The BP-Husky Refining LLC refinery in suburban Toledo was slapped with $3 million in proposed penalties yesterday after federal inspectors found problems similar to those that contributed to a deadly explosion at a refinery in Texas in 2005.
The Occupational Safety and Health Administration, which is part of the U.S. Department of Labor, cited the refinery for 42 willful violations and 20 serious violations of federal safety laws. Willful violations are the workplace safety agency's most serious category of offense.
“OSHA has found that BP often ignored or severely delayed fixing known hazards in its refineries,” Labor Secretary Hilda Solis said in a written statement. “There is no excuse for taking chances with people's lives. BP must fix the hazards now.”
Refinery spokesman Mary Caprella said company officials would not comment until reviewing the citations. She added, however, “We take our responsibility for safety seriously at all of our operations.
“We are disappointed that OSHA has chosen to characterize the majority of the audit findings as willful,” she added, but pledged to cooperate with the agency to fix problems.
The refinery in Oregon is jointly owned by BP Products North America Inc. and Canada-based Husky Energy Inc.
The 107-page citation issued yesterday named both the refinery and BP individually.
BP was the owner of a refinery in Texas City, Texas, that exploded in 2005, killing 15 people and injuring 170 others.
The incident sparked an OSHA crackdown on BP and refineries overall. Last fall, the agency slapped British-owned BP with $87 million in fines for failing to fully fix problems identified at the time of the explosion and fire.
After the 2005 incident, OSHA separately fined the Toledo operation $2.4 million in 2006 for safety problems similar to those in Texas.
In 2007, an independent study led by former U.S. Secretary of State James Baker found that the suburban Toledo facility had the second least effective safety management program behind Texas City among BP's U.S. plants.
That year, refinery officials in Toledo pledged to fix problems as part of an agreement with OSHA.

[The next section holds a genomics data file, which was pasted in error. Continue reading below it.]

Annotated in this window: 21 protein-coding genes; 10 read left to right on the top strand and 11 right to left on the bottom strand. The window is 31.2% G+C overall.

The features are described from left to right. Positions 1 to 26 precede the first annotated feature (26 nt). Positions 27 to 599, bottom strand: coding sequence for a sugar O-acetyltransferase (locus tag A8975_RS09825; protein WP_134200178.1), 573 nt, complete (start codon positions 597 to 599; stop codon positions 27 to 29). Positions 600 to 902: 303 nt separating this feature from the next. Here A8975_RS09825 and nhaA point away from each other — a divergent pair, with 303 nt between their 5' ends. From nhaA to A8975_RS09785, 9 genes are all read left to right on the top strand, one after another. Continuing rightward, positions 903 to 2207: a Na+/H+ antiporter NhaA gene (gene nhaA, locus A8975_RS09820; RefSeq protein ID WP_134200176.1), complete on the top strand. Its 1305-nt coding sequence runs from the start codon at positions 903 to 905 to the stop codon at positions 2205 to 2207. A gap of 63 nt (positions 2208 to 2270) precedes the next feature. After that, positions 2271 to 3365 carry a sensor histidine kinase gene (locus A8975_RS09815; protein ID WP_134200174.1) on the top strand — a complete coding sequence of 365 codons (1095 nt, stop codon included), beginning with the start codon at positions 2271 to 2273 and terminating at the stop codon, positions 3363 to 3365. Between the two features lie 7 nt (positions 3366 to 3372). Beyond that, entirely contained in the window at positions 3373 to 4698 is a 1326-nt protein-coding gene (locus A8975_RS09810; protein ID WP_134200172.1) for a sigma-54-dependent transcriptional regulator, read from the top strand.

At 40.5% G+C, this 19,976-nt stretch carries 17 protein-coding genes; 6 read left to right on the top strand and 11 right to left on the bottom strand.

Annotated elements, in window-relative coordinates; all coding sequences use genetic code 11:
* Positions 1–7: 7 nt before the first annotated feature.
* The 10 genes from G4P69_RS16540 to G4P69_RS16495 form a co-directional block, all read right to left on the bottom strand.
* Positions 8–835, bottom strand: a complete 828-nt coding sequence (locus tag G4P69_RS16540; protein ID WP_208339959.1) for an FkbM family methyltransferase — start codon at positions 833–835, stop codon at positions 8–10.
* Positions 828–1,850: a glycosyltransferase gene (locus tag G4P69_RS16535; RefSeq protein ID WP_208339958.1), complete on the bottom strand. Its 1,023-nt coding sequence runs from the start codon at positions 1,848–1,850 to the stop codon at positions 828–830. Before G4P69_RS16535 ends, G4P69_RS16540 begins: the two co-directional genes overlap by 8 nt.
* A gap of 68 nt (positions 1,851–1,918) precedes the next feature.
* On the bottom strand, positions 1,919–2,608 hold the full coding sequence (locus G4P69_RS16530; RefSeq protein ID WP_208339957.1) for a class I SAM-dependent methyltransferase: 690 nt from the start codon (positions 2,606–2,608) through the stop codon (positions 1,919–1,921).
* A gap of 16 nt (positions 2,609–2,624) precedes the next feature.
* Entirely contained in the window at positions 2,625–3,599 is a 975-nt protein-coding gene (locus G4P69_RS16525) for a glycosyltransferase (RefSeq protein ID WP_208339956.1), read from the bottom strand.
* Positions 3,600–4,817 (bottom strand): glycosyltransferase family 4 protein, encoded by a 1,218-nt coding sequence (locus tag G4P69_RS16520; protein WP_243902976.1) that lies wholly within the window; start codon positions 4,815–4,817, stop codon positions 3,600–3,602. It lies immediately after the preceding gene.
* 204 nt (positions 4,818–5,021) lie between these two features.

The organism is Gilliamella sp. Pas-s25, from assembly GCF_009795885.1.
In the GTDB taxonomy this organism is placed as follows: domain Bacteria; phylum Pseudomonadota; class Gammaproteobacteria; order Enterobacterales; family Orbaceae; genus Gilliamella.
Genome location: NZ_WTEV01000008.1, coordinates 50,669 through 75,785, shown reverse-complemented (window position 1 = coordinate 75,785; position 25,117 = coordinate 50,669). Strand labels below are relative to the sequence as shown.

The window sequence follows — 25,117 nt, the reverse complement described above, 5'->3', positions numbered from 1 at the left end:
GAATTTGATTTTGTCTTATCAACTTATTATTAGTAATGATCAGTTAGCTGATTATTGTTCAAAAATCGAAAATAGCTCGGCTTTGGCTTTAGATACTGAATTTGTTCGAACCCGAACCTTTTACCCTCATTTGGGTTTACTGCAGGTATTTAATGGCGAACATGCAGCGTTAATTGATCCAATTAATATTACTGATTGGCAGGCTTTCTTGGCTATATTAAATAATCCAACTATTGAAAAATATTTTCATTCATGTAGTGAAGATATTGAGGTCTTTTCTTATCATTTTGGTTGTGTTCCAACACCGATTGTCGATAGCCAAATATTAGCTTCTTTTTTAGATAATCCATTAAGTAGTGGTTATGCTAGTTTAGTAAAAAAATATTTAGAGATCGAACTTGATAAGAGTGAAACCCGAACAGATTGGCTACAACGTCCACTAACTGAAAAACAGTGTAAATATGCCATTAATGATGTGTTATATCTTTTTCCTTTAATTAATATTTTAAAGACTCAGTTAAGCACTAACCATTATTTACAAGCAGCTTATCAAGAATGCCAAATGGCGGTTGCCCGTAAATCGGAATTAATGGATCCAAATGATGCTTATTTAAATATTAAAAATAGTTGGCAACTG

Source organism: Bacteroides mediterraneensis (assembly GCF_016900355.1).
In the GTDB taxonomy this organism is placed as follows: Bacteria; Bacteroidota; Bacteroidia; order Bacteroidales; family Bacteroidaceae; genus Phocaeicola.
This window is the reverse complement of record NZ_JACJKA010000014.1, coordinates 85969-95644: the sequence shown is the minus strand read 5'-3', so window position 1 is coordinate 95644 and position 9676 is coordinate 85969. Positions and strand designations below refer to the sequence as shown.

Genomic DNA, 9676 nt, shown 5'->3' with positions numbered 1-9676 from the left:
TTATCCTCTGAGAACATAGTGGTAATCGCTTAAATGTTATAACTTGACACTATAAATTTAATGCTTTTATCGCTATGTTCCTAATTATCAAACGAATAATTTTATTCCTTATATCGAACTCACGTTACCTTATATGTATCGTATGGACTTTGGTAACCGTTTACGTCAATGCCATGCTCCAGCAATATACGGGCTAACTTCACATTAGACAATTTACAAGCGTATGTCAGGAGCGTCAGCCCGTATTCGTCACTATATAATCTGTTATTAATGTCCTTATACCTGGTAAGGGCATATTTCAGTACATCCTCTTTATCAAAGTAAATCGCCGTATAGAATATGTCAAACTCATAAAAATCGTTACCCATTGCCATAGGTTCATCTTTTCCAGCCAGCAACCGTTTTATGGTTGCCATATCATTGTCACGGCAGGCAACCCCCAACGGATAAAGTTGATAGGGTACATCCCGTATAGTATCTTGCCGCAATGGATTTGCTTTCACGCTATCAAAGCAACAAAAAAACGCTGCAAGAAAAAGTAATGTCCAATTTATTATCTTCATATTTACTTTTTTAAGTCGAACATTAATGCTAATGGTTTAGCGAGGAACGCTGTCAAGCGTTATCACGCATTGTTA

On Sept. 10, federal inspectors returned to the refinery, which employs 600 people, to recheck the situation.
While identifying no violations of the 2007 agreement, they found new problems.
“The inspection revealed that workers were exposed to serious injury and death in the event of a release of flammable and explosive materials in the refinery because of numerous conditions constituting violations of OSHA's process safety management standards,” agency officials said in a written statement.
The citation that grew out of the inspection makes no direct reference to the Texas incident.
But, in a memo to the U.S. Labor Department secretary, OSHA officials said inspectors found serious problems with the refinery's pressure-relief system, which they described as “the last line of defense when a process starts to go out of control.”
“If a pressure-relief system fails, flammable and explosive hydrocarbons may be released in work areas similar to the conditions that existed shortly before the massive 2005” Texas explosion, continues the memo, a copy of which was obtained by The Blade.
Also, the memo said refinery officials failed to move employees from nine buildings most at risk in an explosion.
Additionally, inspectors said the refinery failed to investigate or inadequately investigated incidents that “resulted in, or could reasonably have resulted in, a catastrophic release of a highly hazardous chemical in the workplace.” They cited 10 separate instances dating back to 2003.
Representatives of the United Steelworkers, which represents refinery employees, couldn't be reached for comment.
Other refineries in northwest Ohio have faced OSHA fines in the past year. Sunoco Inc., in East Toledo, was hit with a $147,000 penalty last year after a maintenance worker suffered minor injuries in a workplace mishap.
Husky Energy, Lima, was fined $61,000 last year. In another dispute, the Labor Department said last week it ordered that facility to pay $969,000 in back wages to more than 170 workers over failure to pay overtime.
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